These are compound verbs. Using a noun (or even an adjective) to modify a verb is sometimes acceptable in English. The noun can either describe the manner in which the action is performed, or the object of the action.
Some examples include:
These words are often formed as neologisms, originating in common speech. I believe that these words are formed because there does not exist an adverb to describe the exact manner of the action. Also keep in mind that these are just a subset of compound verbs, as other forms exist. I got most of my examples from here: [https://examples.yourdictionary.com/compound-verb-examples.html]
I like to use hyphens to indicate that these words form a single verb, but sometimes they are depicted with a space rather than a hyphen. Sometimes, if they are around long enough, they become a single word, like stargaze. Sometimes all three methods are used inconsistently.
The hyphen method is particularly unwieldy in your example of "to Monte Carlo approximate", as Monte Carlo is already a compound proper noun and it would be arguably incorrect to add a hyphen between Monte and Carlo, but "Monte Carlo-approximate" looks very wrong. However, in the case of "to log-transform", I would use a hyphen.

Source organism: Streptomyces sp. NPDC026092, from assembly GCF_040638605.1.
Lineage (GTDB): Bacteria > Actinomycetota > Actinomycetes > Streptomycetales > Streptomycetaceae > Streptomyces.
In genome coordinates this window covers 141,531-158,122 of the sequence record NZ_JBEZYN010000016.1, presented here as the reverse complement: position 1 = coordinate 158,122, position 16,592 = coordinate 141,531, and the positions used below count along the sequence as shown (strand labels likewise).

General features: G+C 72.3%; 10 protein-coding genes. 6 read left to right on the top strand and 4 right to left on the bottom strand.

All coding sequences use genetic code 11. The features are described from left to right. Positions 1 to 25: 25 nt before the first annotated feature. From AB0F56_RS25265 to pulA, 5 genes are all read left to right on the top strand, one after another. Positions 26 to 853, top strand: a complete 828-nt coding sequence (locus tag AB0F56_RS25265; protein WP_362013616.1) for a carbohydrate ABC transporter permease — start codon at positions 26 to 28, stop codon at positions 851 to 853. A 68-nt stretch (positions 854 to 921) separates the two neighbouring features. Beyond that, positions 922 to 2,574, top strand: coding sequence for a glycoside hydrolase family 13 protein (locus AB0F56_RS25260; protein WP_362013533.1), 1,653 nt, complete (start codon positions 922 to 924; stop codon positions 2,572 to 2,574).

I advise to use a hyphen with these words whenever possible to avoid confusion, as a hyphen is the default English construction of these words. I would not advise inventing new compound verbs that you have never heard in use before, especially in formal writing. If there is an adverb to describe the manner of the action, use it rather than a noun.